Nevertheless, fullness of the sign resonates with me. I agree that many attempts at an adequate font for immersion do not go far enough.

  3. I AM SYMPATHETIC WITH KEVIN VOGT. WHEN I WAS NEWLY ORDAINED (1974) I CAME BACK TO OUR COMMUNITY CHURCH AND FOUND THE BAPTISMAL RITE COULD HARDLY BE USED BECAUSE THE FONT WAS REALLY SHAPED LIKE A WOK. I I HAD TO SWIPE BABIES WITH A SPLASH ON THEIR HEADS FOR GOOD MEASURE. THANKFULLY THE PARISH USING OUR CHURCH BUILT THEIR OWN WITH A MORE ADEQUATE AMOUNT OF WATER. I LOOKS LIKE A HORSE TROUGH BUT THERE IS SUFFICIENT WATER FOR ADULTS. THE HORSES ARE I SUPPOSE KEPT AT BAY EVEN WHEN IT IS HOT.
    TRAVELING IN BELGIUM I WAS IN THE MEMLING MUSEUM, WHERE THERE WERE PAINTINGS OF “JAN DER DUNKER”. I SUPPOSED IN FLEMISH SPEAKING AREAS BAPTISM AS A DUNKING IS EASY TO COMMUNICATE.

  4. I have seen immersion fonts with a smaller pouring font attached. I would think it wise for churches to retain their traditional pouring fonts alongside an immersion font or otherwise consider the dual font option. I realize that this is against the principles of ressourcement and the idea of the “unity of the font”. Long time PTB readers know my disdain for the ressourcement project, so it is not surprising that I would insist that the pouring font remain. Besides, many of these pouring fonts are priceless treasures which should not be destroyed for merely ideological reasons. We’ve been through a mass psychosis of iconoclasm in the immediate years after the Council. Please, never again.

    Parents (in the case of an infant or child baptism) or adults must be permitted a pouring baptism as an option. Personally, were I baptized as an adult, I would prefer to be baptized by exorcized water poured on the crown of my head. Why? I would rather stay in my suit and merely bend my head to the font face down. Why should a cleric insist that I wear an alb and little else to wade into a pool?

    People have different senses of modesty and decorum. These sensibilities must be respected, despite what is for many the imperative of archaeologism and semiotics.

    1. Besides, many of these pouring fonts are priceless treasures which should not be destroyed for merely ideological reasons

      Mediæval fonts are normally intended, not for pouring, but immersion of infants within days of birth. That this was the norm as late as the 17th century can be seen from the successive editions of the Anglican Book of Common Prayer, which directed that the child was to be baptized within a fortnight of birth, and dipped ‘discreetly and warily’ in the font, unless the parents certified the child was sickly, in which case pouring sufficed.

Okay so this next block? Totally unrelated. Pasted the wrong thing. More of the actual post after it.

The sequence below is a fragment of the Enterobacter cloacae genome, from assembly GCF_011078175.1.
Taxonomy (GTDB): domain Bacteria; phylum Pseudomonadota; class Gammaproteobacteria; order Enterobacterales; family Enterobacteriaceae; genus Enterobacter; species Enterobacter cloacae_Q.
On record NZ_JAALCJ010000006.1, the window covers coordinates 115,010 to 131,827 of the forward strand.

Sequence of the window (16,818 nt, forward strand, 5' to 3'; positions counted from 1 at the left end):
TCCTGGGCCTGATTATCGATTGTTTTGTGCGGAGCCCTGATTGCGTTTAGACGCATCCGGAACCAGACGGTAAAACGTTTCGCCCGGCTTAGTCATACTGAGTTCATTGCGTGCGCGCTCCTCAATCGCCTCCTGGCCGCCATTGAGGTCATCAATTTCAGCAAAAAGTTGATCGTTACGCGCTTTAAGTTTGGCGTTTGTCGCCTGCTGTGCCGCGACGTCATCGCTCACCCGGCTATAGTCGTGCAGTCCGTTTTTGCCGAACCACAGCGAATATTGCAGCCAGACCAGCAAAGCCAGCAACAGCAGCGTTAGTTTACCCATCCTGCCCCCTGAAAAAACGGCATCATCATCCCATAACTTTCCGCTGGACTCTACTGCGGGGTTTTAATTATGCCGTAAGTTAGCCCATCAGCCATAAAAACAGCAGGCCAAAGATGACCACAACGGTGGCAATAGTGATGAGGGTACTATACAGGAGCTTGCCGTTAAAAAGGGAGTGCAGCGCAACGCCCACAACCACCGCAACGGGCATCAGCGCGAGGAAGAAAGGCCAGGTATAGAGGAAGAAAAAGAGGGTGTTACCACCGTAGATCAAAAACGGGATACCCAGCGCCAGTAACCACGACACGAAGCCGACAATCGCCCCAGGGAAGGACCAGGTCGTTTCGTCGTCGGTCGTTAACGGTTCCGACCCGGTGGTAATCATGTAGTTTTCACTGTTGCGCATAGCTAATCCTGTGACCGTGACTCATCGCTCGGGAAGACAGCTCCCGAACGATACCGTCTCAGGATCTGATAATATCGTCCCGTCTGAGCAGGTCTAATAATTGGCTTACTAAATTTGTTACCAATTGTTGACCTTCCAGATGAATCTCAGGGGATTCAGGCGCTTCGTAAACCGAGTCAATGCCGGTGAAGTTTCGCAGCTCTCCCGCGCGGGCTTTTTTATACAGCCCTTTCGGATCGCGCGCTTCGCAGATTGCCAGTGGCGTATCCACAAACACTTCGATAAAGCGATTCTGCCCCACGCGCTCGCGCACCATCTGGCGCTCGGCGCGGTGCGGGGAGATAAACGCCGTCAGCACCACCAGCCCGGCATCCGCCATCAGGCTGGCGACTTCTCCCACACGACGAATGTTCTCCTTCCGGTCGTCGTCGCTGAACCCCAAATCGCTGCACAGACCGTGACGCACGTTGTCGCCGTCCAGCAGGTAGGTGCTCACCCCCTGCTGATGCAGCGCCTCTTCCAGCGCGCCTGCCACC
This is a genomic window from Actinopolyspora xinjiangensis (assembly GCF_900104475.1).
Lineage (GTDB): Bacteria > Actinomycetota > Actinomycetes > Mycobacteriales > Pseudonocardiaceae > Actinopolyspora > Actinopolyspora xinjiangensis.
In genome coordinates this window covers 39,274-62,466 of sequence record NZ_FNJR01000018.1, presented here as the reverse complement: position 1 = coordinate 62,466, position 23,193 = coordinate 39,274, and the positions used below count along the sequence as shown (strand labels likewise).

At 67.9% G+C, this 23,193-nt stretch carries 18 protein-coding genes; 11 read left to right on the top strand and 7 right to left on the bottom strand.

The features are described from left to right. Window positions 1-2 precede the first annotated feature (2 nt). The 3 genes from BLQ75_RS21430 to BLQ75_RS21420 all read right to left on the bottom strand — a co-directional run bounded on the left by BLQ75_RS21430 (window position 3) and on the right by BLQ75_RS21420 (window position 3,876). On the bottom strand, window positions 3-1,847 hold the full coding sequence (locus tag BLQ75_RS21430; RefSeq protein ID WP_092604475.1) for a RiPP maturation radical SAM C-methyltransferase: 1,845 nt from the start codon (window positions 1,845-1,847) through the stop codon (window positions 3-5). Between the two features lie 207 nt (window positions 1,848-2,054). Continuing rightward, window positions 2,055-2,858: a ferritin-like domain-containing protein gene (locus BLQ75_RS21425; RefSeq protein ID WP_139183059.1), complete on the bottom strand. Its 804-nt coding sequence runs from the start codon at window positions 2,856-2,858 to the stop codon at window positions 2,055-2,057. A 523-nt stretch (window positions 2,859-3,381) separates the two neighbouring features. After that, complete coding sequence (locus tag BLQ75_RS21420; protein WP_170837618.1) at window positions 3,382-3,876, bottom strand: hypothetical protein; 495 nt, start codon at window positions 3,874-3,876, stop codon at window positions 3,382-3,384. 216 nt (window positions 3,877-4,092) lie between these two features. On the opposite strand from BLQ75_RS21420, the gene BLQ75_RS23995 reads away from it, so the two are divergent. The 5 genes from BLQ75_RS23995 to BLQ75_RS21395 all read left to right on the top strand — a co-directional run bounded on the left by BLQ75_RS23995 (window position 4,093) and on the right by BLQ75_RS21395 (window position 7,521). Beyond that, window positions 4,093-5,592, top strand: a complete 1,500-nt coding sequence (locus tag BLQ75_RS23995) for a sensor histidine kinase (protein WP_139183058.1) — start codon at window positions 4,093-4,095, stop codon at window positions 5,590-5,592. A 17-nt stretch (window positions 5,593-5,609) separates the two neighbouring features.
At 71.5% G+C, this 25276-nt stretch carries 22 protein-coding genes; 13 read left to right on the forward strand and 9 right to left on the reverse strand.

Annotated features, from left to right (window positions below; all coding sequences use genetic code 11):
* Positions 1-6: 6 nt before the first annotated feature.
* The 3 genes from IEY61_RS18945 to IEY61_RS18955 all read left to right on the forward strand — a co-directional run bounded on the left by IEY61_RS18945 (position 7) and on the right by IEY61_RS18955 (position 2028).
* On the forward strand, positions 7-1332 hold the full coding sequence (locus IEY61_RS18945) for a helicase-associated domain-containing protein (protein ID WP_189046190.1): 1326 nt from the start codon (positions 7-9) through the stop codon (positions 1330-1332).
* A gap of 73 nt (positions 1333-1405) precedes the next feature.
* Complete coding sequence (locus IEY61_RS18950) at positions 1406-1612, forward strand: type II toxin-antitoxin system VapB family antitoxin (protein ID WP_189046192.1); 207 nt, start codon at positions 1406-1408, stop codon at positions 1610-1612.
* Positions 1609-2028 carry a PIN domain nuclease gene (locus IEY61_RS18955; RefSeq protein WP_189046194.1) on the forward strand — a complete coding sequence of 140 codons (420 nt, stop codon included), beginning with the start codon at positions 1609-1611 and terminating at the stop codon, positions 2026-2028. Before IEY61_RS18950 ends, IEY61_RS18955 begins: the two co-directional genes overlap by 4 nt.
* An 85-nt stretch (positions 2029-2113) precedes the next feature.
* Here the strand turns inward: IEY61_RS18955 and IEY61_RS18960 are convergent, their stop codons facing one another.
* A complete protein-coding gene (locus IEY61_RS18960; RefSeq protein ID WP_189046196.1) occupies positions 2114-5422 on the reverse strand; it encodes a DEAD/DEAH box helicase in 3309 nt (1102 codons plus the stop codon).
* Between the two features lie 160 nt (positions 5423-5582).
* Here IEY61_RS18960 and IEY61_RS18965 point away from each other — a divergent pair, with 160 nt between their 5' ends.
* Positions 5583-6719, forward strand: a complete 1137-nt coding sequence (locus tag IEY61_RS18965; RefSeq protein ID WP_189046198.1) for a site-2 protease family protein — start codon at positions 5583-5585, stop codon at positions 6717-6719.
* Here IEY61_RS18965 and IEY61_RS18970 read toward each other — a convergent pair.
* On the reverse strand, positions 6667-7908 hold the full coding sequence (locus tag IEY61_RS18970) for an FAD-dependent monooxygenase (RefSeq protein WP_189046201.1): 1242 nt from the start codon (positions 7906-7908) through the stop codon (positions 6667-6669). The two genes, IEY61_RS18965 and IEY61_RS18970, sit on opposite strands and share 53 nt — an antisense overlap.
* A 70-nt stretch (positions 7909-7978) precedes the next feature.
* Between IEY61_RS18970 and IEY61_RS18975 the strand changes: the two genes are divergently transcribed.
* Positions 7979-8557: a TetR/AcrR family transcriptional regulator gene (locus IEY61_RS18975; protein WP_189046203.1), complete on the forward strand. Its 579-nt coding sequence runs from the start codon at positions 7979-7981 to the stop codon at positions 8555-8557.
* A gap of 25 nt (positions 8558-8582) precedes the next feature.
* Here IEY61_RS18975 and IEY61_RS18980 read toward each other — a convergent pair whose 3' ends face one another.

Then the Priest shall take the Child into his hands, and shall say to the Godfathers and Godmothers, Name this Child. And then naming it after them (if they shall certify him that the Child may well endure it) he shall dip it in the Water discreetly and warily, saying,
      N. I baptize thee in the Name of the Father, and of the Son, and of the Holy Ghost. Amen.
      But if they certify that the Child is weak, it shall suffice to pour Water upon it, saying the foresaid words,
      N. I baptize thee in the Name of the Father, and of the Son, and of the Holy Ghost. Amen.
      The Curates of every pariſh shall often admoniſh the People, that
      they defer not the Baptiſm of their Children longer than the firſt or
      ſecond Sunday next after their Birth, or other Holy-day falling
      between, unleſs a great and reaſonable cauſe, to be approved by the
      Curate.

      1. John, I stand corrected. Still, I have some questions.

        Yes, many late antique, early medieval, and later medieval baptismal fonts are quite large, at least in comparison with early modern to modern fonts. However, one wonders the way adults were baptized in this period. If adults were baptized over the medieval font, pouring or sprinkling would generally have to be the method of baptism for logical reasons. I suppose that a priest would not want an adult to climb into the font both for logistical and physical reasons.

        Also, there is the argument from absence: a large body of literature in early to later modern Russian circles debates particularly whether or not to baptize Roman converts by immersion in the Orthodox manner. Now, it could be the case that most Roman converts were immersed as infants or children, and the Russian debate involves the sacramental validity of Catholic baptism regardless of the initial immersion. However, the Russian synods, along with sacramental validity questions, take particular issue with pouring and sprinkling. This “western” practice is discussed ad nauseam. It appears from the great concern of Russian synods that many “western” Christians were poured or sprinkled, regardless of confession or age. It might be possible that priests in both the pre- and post-reformation periods merely performed a pouring baptism on every catechumen. This makes some sense, especially in colder places. However, the Russians have always immersed, and Russia is relatively cold year-round in some places. Perhaps the reason for the movement towards pouring in western Europe has another genesis.